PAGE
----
Antidepressants: Higher Rates of Psychological Side-Effects Revealed by New Study

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In the US one in ten are prescribed antidepressants each year, but are they told about ALL the side-effects?

A new survey of people taking antidepressants has found higher than expected levels of emotional numbness, sexual problems and even suicidal thoughts associated with the medication (Read et al., 2014).

The study, published in the journal Psychiatry Research, found that as many as half the people they surveyed had psychological problems due to their medication.

The authors again question whether antidepressants are being over-prescribed.

The paper’s lead author, Professor John Read, said:

“The medicalization of sadness and distress has reached bizarre levels. One in ten people in some countries are now prescribed antidepressants each year.

“While the biological side-effects of antidepressants, such as weight gain and nausea, are well documented, the psychological and interpersonal effects have been largely ignored or denied. They appear to be alarmingly common.”

The study gathered data from 1,829 people from New Zealand who had all taken antidepressants in the last five years.

The questionnaire asked about how they had felt while they were taking their medication.

Of the 20 adverse effects that people were questioned about:

  • 62% said they had ‘sexual difficulties’,
  • 52% said they ‘didn’t feel like themselves’,
  • 42% noticed a ‘reduction in positive feelings’,
  • 39% found themselves ‘caring less about others’,
  • and 55% reported ‘withdrawal effects’.

Set against these findings, though, 82% said that the drugs had been useful in tackling their depression.

The results took into account the fact that people had varying levels of depression.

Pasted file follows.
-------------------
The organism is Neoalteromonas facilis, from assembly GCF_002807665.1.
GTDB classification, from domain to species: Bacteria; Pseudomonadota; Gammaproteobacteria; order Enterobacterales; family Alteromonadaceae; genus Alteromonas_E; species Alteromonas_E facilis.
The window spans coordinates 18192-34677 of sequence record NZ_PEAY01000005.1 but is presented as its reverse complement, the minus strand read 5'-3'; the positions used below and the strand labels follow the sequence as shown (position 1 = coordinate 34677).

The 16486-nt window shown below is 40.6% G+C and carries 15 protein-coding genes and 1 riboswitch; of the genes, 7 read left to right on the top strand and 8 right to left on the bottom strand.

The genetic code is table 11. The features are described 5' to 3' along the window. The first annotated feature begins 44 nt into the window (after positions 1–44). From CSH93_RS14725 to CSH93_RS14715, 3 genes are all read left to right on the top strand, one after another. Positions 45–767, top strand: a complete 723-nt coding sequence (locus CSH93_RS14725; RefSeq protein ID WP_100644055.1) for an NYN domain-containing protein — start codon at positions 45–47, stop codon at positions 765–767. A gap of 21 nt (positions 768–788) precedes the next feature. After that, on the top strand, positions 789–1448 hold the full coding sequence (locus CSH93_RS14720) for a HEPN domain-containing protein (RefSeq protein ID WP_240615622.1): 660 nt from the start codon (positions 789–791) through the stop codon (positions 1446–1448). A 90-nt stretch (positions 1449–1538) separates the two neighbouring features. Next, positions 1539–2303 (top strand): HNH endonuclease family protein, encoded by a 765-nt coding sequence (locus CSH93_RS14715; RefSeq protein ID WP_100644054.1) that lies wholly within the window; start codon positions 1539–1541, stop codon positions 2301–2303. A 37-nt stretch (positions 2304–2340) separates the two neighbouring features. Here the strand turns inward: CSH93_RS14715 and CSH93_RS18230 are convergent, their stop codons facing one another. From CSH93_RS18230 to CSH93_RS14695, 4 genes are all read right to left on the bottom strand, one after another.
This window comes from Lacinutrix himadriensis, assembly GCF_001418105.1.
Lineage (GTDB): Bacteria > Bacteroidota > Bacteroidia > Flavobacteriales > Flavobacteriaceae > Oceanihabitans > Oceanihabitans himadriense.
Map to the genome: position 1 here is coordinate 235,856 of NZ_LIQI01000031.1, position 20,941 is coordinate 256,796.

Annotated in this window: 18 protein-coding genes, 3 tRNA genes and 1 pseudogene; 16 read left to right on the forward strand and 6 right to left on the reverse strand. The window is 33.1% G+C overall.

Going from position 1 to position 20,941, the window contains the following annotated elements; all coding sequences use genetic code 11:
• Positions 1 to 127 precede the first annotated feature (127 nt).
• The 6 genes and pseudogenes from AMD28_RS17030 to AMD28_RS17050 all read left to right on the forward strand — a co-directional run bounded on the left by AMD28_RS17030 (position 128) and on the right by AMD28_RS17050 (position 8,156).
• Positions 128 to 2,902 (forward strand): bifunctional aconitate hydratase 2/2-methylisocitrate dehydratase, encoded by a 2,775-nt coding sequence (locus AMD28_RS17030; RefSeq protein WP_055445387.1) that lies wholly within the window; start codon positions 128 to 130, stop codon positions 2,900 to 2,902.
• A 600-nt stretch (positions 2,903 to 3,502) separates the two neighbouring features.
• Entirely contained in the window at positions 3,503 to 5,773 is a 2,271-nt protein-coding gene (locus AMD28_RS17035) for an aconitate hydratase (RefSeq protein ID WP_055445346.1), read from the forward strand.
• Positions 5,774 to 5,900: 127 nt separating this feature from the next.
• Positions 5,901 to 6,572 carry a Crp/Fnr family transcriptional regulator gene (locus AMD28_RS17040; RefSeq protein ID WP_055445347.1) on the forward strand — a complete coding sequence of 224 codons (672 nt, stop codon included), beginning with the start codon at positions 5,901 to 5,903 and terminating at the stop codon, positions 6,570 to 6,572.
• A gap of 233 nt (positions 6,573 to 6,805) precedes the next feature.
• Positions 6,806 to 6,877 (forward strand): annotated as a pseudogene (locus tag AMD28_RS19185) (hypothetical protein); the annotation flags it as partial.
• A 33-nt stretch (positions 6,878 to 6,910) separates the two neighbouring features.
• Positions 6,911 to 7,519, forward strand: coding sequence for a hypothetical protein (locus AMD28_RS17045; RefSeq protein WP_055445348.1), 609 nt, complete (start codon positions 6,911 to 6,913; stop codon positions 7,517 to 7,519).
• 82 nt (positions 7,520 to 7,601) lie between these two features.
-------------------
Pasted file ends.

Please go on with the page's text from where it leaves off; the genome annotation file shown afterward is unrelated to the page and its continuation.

Professor John Read commented on the results:

“Effects such as feeling emotionally numb and caring less about other people are of major concern. Our study also found that people are not being told about this when prescribed the drugs.

“Our finding that over a third of respondents reported suicidality ‘as a result of taking the antidepressants’ suggests that earlier studies may have underestimated the problem.”

These findings come on top of a new review of studies examining patients’ experiences of taking antidepressants (Gibson et al., 2014).

Across the studies reviewed, people consistently reported a…

“…reduction of positive and negative emotions, emotional detachment, a belief that ADs prevent natural sadness, personality changes, harmful effects on relationships, fear of addiction, and suicidality.” (Read et al., 2014; referring to Gibson et al., 2014).

Given these frequently reported side-effects, it is incredible how few people are told about them:

“Very few, it seems, are told about the more subtle, but pervasive and potentially demoralizing, effects on one’s ability to feel positive emotions, or to feel anything at all, or about the potential effects on their relationships with other people. The ethical principle of informed choice suggests that this needs to change.” (Read et al., 2014).

Image credit: ep_jhu

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Published: 27 February 2014

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